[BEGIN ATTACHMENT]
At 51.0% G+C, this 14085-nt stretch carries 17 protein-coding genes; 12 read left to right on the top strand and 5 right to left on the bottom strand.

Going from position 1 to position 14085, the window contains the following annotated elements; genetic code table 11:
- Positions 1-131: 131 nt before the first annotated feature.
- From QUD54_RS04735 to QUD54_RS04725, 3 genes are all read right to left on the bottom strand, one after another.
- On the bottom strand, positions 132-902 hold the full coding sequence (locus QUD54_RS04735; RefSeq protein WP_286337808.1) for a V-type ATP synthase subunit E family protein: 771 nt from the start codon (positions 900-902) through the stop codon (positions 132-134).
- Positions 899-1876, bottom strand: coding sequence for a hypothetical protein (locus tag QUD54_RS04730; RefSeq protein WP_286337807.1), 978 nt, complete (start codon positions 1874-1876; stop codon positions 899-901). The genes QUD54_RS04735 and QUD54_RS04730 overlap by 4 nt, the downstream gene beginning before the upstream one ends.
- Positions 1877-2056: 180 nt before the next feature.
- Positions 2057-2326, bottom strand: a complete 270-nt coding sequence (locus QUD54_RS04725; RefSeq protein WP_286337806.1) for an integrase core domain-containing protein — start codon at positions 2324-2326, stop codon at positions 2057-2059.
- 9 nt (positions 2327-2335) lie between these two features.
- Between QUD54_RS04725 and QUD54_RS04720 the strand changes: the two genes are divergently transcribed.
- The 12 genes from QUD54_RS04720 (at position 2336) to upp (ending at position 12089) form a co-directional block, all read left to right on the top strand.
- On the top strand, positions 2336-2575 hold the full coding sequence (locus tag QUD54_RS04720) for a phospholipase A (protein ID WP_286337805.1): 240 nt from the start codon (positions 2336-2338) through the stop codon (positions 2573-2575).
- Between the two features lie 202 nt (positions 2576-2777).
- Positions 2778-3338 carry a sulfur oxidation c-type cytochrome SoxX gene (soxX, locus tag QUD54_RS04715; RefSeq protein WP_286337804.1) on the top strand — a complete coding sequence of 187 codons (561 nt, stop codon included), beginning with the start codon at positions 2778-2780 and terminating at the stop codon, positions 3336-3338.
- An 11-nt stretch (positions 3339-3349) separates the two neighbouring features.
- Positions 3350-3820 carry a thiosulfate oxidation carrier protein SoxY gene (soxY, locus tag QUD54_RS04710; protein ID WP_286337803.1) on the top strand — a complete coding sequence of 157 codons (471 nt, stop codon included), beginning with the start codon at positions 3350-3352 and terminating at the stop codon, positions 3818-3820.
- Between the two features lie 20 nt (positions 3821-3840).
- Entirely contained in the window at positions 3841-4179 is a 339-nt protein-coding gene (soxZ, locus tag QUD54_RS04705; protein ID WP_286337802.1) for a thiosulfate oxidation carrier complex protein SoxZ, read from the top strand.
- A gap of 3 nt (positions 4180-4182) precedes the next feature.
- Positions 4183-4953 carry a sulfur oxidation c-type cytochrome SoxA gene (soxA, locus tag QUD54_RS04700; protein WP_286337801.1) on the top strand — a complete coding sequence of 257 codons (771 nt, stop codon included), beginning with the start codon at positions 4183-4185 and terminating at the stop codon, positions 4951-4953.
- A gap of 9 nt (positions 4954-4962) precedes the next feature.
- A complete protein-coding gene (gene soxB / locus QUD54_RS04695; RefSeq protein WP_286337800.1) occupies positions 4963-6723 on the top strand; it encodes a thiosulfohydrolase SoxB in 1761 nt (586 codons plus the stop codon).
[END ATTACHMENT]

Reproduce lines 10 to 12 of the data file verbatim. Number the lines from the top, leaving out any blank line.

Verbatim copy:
- Between QUD54_RS04725 and QUD54_RS04720 the strand changes: the two genes are divergently transcribed.
- The 12 genes from QUD54_RS04720 (at position 2336) to upp (ending at position 12089) form a co-directional block, all read left to right on the top strand.
- On the top strand, positions 2336-2575 hold the full coding sequence (locus tag QUD54_RS04720) for a phospholipase A (protein ID WP_286337805.1): 240 nt from the start codon (positions 2336-2338) through the stop codon (positions 2573-2575).